It’s a brave new world for today’s knowledge workers who now have a myriad of choices on how to access business applications, with mobile being the new, preferred way to access applications. And they use a lot more applications than just a few short years ago. These increasing number of applications can be accessed via the Cloud or software-as-a-service (SaaS), as well as on-premise, and span across CRM (customer relationship management), ERP (enterprise resource planning), HCM (human capital management), SFA (sales force automation) and many, many others.
We seem to be in a deconstruction period of the business application where you used to buy big suites of integrated components, capabilities, and modules to run your enterprise. Now it seems as though every module and feature and even button has become it’s own SaaS application from a different ISV (independent software vendor) that users are adopting either at the departmental-, IT-, or even the individual user-level.
Increasingly, the use of mobile devices has become the preferred way to access many of these applications. Except for content creation many knowledge workers use their mobile tablets, iPhones, and Android devices to more frequently access their applications than they do their laptops. The laptop is there for content creation, but most people are so busy, on the move, and/or working from home that the mobile device is their preferred way to access these applications.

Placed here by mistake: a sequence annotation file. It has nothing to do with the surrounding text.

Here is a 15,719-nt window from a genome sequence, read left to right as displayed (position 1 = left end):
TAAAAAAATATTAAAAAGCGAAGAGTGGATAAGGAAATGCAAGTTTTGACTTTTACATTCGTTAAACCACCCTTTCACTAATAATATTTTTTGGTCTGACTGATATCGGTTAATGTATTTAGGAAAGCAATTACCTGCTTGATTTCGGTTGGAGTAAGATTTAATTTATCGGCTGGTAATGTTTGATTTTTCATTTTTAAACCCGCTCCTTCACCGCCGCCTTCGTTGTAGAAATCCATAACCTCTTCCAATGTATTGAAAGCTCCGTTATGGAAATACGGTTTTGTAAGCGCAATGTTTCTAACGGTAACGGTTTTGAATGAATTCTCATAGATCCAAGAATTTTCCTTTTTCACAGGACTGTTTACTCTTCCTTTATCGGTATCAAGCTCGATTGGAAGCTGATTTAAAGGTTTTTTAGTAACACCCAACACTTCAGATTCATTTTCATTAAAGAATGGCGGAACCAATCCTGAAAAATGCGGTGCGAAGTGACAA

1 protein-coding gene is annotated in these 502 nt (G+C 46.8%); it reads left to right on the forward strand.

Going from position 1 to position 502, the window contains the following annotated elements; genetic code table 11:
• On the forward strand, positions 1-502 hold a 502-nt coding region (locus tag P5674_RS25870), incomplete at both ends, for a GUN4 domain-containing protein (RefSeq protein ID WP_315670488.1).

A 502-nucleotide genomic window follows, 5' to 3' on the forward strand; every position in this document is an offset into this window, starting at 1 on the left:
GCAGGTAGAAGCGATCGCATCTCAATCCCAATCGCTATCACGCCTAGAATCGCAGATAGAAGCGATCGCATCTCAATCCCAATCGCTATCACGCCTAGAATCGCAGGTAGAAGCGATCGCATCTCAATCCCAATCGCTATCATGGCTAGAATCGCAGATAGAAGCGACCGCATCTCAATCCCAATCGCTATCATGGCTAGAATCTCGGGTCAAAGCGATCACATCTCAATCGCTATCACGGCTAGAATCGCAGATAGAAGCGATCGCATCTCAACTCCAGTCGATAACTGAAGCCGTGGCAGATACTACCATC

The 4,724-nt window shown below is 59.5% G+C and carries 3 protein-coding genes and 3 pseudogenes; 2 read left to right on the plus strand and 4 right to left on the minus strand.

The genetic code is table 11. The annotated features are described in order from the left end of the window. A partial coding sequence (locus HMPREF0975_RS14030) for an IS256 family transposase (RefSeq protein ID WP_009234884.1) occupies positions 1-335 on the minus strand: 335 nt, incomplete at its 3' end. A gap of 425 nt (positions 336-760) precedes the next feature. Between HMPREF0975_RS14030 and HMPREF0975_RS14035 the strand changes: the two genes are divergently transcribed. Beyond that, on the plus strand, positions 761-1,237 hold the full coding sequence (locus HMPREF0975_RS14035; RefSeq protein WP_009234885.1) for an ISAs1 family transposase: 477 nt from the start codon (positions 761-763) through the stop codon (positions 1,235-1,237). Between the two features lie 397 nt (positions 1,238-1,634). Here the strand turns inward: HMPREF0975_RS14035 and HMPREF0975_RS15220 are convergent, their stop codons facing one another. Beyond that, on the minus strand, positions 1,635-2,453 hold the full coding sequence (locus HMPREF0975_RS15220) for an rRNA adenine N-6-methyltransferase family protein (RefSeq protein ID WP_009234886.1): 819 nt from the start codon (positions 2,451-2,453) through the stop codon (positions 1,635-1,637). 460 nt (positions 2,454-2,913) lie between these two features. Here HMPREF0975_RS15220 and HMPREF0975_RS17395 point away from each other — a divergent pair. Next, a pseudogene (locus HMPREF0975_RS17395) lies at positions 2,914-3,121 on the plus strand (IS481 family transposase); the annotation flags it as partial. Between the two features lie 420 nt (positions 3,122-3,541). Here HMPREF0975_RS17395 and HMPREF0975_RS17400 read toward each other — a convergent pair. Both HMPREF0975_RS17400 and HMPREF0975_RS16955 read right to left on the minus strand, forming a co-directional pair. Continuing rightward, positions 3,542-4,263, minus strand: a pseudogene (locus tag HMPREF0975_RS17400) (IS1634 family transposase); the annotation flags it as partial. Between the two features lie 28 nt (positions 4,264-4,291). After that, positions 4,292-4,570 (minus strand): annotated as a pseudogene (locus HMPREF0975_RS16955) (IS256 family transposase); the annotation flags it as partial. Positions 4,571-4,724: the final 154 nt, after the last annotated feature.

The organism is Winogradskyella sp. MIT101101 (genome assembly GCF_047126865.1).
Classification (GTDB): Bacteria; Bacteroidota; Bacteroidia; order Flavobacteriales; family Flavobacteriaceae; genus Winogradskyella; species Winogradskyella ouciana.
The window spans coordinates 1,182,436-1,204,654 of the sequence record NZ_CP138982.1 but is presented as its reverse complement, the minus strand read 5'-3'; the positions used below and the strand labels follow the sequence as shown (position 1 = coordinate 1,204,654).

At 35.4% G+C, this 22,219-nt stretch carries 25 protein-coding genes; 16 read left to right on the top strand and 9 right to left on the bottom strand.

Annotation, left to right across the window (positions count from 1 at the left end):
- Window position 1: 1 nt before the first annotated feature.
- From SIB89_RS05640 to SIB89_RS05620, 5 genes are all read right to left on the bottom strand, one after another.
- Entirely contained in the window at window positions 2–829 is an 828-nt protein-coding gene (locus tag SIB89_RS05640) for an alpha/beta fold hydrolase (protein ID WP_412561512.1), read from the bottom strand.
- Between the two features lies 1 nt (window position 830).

And all of these applications, users and devices are increasingly no longer behind the firewall. We’re seeing the traditional approaches to managing application access and device management security break down because of this de-perimeterization of the organization.
And so this introduces some very interesting challenges, including the rise of too many passwords for end-users, increasing numbers of mobile devices accessing applications, and IT management loss of control and visibility, that I’ll write about in my next blog post.
Until then, what do you think?